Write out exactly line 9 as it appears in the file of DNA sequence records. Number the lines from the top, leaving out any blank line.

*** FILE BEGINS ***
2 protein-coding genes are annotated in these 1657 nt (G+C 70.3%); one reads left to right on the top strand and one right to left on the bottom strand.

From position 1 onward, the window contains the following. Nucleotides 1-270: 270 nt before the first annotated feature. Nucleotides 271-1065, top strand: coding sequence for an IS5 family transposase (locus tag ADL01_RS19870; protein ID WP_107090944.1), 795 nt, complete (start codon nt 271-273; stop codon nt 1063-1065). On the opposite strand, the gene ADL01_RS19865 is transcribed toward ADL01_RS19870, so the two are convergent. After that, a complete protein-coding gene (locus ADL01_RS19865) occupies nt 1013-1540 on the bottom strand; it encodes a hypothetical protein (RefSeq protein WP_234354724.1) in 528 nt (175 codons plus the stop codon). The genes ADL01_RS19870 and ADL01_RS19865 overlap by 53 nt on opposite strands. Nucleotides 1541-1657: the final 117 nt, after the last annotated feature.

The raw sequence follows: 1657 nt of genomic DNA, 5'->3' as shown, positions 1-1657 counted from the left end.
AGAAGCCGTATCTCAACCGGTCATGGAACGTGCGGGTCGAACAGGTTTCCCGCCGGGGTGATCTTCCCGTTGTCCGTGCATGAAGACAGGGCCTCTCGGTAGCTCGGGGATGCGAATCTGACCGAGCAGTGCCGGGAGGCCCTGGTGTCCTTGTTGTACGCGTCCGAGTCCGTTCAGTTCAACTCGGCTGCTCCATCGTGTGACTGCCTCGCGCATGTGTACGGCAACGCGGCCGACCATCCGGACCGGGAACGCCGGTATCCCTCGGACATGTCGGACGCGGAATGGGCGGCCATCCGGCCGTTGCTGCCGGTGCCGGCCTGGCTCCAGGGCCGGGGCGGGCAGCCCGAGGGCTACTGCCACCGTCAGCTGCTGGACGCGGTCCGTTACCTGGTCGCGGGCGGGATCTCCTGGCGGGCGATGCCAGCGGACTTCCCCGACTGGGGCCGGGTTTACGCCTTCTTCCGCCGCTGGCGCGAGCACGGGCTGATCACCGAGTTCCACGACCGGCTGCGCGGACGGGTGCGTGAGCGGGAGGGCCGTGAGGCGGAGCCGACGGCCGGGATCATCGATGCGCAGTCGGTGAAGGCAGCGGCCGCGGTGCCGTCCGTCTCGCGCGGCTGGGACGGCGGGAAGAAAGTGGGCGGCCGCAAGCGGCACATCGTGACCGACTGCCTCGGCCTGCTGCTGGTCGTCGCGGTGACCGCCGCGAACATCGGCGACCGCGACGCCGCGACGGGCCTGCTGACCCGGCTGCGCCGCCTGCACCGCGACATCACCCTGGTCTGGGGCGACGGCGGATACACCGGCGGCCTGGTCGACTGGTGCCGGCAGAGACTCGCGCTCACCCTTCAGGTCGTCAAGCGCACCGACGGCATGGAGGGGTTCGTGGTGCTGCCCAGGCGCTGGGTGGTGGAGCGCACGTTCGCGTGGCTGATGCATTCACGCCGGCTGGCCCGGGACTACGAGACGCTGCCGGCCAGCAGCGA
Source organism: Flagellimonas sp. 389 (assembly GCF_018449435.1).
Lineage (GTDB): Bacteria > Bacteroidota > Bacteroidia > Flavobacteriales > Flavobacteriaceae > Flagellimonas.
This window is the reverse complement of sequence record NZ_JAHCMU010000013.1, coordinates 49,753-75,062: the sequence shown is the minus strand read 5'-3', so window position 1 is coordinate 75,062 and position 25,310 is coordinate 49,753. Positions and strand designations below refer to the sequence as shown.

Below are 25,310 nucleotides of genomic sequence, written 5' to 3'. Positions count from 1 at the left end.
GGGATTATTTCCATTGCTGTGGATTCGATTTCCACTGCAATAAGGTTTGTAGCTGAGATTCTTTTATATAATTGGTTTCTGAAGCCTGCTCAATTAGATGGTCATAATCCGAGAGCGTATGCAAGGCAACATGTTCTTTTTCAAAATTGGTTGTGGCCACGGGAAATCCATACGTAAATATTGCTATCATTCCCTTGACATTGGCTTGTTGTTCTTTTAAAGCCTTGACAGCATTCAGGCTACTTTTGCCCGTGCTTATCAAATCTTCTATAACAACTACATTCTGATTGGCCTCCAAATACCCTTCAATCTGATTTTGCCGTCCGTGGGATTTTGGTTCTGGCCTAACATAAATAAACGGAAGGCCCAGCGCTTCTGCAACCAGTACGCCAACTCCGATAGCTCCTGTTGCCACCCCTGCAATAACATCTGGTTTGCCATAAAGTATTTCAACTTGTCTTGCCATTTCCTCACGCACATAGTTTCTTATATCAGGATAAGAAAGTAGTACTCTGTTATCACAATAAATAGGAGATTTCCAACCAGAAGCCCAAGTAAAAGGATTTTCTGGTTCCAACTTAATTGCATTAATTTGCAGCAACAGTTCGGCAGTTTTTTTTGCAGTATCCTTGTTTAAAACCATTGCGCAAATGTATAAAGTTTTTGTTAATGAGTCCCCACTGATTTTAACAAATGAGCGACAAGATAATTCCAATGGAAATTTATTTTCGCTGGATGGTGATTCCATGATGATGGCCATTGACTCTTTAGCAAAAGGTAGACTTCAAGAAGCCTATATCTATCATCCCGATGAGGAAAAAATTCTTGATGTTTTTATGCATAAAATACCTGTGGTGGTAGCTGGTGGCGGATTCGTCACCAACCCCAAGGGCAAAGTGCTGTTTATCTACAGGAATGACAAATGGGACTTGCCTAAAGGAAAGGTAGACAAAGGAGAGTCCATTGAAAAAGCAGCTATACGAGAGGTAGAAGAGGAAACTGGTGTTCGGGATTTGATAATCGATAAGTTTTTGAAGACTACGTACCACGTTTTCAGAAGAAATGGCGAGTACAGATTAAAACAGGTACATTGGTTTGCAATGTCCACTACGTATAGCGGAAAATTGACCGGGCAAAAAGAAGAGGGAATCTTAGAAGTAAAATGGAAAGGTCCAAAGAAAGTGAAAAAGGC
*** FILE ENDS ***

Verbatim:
GGGATTATTTCCATTGCTGTGGATTCGATTTCCACTGCAATAAGGTTTGTAGCTGAGATTCTTTTATATAATTGGTTTCTGAAGCCTGCTCAATTAGATGGTCATAATCCGAGAGCGTATGCAAGGCAACATGTTCTTTTTCAAAATTGGTTGTGGCCACGGGAAATCCATACGTAAATATTGCTATCATTCCCTTGACATTGGCTTGTTGTTCTTTTAAAGCCTTGACAGCATTCAGGCTACTTTTGCCCGTGCTTATCAAATCTTCTATAACAACTACATTCTGATTGGCCTCCAAATACCCTTCAATCTGATTTTGCCGTCCGTGGGATTTTGGTTCTGGCCTAACATAAATAAACGGAAGGCCCAGCGCTTCTGCAACCAGTACGCCAACTCCGATAGCTCCTGTTGCCACCCCTGCAATAACATCTGGTTTGCCATAAAGTATTTCAACTTGTCTTGCCATTTCCTCACGCACATAGTTTCTTATATCAGGATAAGAAAGTAGTACTCTGTTATCACAATAAATAGGAGATTTCCAACCAGAAGCCCAAGTAAAAGGATTTTCTGGTTCCAACTTAATTGCATTAATTTGCAGCAACAGTTCGGCAGTTTTTTTTGCAGTATCCTTGTTTAAAACCATTGCGCAAATGTATAAAGTTTTTGTTAATGAGTCCCCACTGATTTTAACAAATGAGCGACAAGATAATTCCAATGGAAATTTATTTTCGCTGGATGGTGATTCCATGATGATGGCCATTGACTCTTTAGCAAAAGGTAGACTTCAAGAAGCCTATATCTATCATCCCGATGAGGAAAAAATTCTTGATGTTTTTATGCATAAAATACCTGTGGTGGTAGCTGGTGGCGGATTCGTCACCAACCCCAAGGGCAAAGTGCTGTTTATCTACAGGAATGACAAATGGGACTTGCCTAAAGGAAAGGTAGACAAAGGAGAGTCCATTGAAAAAGCAGCTATACGAGAGGTAGAAGAGGAAACTGGTGTTCGGGATTTGATAATCGATAAGTTTTTGAAGACTACGTACCACGTTTTCAGAAGAAATGGCGAGTACAGATTAAAACAGGTACATTGGTTTGCAATGTCCACTACGTATAGCGGAAAATTGACCGGGCAAAAAGAAGAGGGAATCTTAGAAGTAAAATGGAAAGGTCCAAAGAAAGTGAAAAAGGC